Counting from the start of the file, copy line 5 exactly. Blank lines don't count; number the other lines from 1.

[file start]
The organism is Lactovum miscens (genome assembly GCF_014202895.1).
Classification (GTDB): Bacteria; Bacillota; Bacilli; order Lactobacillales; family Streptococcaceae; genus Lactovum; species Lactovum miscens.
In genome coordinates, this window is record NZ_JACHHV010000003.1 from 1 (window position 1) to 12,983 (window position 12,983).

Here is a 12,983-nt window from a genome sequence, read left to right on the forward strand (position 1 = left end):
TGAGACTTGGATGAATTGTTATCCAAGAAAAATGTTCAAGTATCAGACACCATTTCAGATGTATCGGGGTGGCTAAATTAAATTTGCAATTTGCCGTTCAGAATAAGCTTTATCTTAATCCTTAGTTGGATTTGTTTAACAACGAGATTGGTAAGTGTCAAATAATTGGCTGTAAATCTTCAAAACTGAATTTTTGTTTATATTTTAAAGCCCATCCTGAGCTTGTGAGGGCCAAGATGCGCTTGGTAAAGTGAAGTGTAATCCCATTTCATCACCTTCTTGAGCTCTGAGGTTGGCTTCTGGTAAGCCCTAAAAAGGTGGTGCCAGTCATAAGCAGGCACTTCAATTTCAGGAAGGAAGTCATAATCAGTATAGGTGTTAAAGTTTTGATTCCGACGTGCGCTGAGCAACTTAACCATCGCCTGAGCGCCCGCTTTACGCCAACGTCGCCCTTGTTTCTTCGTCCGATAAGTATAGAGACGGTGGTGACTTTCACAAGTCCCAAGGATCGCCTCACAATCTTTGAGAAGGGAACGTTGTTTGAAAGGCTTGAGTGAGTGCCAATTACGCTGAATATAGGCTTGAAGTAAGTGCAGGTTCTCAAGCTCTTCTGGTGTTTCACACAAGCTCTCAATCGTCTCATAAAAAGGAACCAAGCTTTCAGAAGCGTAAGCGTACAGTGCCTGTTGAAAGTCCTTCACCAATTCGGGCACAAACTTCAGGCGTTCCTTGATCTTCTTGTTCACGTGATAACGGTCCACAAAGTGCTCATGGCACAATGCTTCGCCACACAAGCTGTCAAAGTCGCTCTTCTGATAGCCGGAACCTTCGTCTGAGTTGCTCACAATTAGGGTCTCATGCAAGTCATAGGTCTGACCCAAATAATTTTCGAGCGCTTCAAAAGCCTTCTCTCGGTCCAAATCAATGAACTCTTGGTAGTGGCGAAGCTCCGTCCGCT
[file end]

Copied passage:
TGAGACTTGGATGAATTGTTATCCAAGAAAAATGTTCAAGTATCAGACACCATTTCAGATGTATCGGGGTGGCTAAATTAAATTTGCAATTTGCCGTTCAGAATAAGCTTTATCTTAATCCTTAGTTGGATTTGTTTAACAACGAGATTGGTAAGTGTCAAATAATTGGCTGTAAATCTTCAAAACTGAATTTTTGTTTATATTTTAAAGCCCATCCTGAGCTTGTGAGGGCCAAGATGCGCTTGGTAAAGTGAAGTGTAATCCCATTTCATCACCTTCTTGAGCTCTGAGGTTGGCTTCTGGTAAGCCCTAAAAAGGTGGTGCCAGTCATAAGCAGGCACTTCAATTTCAGGAAGGAAGTCATAATCAGTATAGGTGTTAAAGTTTTGATTCCGACGTGCGCTGAGCAACTTAACCATCGCCTGAGCGCCCGCTTTACGCCAACGTCGCCCTTGTTTCTTCGTCCGATAAGTATAGAGACGGTGGTGACTTTCACAAGTCCCAAGGATCGCCTCACAATCTTTGAGAAGGGAACGTTGTTTGAAAGGCTTGAGTGAGTGCCAATTACGCTGAATATAGGCTTGAAGTAAGTGCAGGTTCTCAAGCTCTTCTGGTGTTTCACACAAGCTCTCAATCGTCTCATAAAAAGGAACCAAGCTTTCAGAAGCGTAAGCGTACAGTGCCTGTTGAAAGTCCTTCACCAATTCGGGCACAAACTTCAGGCGTTCCTTGATCTTCTTGTTCACGTGATAACGGTCCACAAAGTGCTCATGGCACAATGCTTCGCCACACAAGCTGTCAAAGTCGCTCTTCTGATAGCCGGAACCTTCGTCTGAGTTGCTCACAATTAGGGTCTCATGCAAGTCATAGGTCTGACCCAAATAATTTTCGAGCGCTTCAAAAGCCTTCTCTCGGTCCAAATCAATGAACTCTTGGTAGTGGCGAAGCTCCGTCCGCT